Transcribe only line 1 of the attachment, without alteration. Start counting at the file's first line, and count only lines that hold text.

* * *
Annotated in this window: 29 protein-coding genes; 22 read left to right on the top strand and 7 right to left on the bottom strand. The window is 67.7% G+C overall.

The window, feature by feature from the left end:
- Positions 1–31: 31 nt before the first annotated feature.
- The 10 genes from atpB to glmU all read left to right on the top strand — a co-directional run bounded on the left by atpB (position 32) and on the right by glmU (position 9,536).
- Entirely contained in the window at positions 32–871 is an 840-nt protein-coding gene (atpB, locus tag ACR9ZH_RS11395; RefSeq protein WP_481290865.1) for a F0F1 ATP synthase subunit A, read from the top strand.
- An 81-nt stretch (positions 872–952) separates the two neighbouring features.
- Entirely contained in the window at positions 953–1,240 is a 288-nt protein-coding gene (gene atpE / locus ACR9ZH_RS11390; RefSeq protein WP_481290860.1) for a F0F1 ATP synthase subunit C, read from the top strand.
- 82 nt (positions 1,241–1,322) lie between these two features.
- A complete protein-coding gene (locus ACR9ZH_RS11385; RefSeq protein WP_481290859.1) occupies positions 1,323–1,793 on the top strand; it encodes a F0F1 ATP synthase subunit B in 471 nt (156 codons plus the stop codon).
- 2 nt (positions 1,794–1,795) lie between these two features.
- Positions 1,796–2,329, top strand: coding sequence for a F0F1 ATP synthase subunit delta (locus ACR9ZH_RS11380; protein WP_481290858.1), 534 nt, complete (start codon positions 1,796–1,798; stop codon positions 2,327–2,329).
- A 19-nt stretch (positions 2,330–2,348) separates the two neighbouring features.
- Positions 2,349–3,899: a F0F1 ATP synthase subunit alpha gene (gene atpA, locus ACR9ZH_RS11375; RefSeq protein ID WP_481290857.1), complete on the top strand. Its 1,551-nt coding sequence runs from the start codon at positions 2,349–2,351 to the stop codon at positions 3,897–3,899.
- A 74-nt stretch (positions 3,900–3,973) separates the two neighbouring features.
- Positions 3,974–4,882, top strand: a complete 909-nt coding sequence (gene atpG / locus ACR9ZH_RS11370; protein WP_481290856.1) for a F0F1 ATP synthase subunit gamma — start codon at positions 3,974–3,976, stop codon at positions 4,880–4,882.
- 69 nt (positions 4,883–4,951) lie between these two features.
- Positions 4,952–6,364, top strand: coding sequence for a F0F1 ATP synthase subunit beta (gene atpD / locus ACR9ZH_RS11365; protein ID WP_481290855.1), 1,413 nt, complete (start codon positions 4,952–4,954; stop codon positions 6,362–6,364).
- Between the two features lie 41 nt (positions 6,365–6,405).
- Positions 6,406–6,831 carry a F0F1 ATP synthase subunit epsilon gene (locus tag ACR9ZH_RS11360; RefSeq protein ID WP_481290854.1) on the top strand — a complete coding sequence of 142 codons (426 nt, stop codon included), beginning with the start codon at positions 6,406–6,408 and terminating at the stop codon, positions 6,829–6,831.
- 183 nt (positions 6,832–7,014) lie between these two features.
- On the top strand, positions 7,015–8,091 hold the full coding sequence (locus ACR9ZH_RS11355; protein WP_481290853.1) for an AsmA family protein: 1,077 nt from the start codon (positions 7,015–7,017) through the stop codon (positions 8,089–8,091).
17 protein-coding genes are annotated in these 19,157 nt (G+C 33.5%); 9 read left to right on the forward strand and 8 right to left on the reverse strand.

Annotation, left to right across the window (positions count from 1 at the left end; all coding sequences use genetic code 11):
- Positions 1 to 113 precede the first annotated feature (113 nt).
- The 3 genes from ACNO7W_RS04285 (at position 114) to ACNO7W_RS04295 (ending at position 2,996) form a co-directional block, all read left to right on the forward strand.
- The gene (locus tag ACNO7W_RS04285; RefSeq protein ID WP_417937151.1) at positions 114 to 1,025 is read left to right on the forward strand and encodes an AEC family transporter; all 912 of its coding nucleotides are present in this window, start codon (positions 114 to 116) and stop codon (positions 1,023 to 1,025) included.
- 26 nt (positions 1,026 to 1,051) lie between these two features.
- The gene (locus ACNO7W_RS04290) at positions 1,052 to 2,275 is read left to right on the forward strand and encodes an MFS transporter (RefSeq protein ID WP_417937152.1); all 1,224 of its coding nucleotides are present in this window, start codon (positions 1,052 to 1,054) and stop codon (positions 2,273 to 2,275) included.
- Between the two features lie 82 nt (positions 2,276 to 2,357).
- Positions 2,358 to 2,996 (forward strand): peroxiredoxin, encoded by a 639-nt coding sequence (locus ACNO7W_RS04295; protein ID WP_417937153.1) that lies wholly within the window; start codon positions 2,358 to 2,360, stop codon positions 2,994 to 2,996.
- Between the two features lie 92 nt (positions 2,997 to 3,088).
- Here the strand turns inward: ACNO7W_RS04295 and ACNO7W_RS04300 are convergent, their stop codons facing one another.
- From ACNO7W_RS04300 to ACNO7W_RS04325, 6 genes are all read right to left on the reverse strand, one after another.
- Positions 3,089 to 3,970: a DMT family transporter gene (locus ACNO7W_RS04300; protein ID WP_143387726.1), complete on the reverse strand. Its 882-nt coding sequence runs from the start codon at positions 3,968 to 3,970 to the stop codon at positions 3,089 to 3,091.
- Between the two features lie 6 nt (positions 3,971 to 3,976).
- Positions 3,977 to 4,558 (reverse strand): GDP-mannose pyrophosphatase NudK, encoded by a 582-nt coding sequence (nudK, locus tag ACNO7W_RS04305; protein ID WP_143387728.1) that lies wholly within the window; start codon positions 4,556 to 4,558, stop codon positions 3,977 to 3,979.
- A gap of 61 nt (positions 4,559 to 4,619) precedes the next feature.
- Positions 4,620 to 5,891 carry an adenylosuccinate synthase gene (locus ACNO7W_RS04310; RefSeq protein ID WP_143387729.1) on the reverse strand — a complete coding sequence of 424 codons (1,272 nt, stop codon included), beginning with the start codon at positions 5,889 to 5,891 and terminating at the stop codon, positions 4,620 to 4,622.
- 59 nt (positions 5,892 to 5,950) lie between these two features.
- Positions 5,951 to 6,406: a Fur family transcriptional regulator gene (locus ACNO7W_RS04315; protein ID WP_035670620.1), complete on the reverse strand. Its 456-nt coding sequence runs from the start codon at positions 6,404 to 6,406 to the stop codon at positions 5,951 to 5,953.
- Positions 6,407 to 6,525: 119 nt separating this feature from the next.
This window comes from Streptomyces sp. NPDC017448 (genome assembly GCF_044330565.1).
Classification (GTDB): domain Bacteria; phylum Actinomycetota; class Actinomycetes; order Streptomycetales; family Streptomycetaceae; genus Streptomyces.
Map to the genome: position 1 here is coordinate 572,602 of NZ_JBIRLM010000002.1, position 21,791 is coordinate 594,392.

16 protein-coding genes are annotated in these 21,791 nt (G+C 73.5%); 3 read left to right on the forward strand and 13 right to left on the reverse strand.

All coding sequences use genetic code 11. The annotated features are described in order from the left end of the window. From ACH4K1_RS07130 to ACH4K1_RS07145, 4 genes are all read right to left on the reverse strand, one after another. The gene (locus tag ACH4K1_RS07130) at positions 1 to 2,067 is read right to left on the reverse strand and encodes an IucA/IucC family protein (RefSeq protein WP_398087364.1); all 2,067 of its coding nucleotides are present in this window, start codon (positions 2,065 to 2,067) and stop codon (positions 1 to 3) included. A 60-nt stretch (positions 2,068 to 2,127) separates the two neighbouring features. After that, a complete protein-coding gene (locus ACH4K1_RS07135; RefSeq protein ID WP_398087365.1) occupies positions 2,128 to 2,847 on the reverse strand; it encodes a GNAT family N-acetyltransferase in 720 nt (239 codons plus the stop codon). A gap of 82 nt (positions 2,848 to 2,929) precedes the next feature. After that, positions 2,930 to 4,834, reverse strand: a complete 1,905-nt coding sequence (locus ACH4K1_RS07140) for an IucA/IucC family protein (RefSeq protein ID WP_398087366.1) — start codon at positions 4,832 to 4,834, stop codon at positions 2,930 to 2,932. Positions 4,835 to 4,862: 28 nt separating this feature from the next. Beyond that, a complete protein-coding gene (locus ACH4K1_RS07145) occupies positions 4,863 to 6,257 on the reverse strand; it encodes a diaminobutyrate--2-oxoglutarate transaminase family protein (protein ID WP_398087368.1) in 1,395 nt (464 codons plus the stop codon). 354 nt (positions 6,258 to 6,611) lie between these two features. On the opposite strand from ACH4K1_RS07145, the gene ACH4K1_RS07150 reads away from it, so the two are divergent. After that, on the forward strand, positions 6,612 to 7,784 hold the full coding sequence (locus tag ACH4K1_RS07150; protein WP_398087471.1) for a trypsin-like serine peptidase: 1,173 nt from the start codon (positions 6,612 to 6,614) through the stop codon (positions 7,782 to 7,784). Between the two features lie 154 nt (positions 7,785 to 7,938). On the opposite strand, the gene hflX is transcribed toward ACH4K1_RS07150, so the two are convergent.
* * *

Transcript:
Annotated in this window: 29 protein-coding genes; 22 read left to right on the top strand and 7 right to left on the bottom strand. The window is 67.7% G+C overall.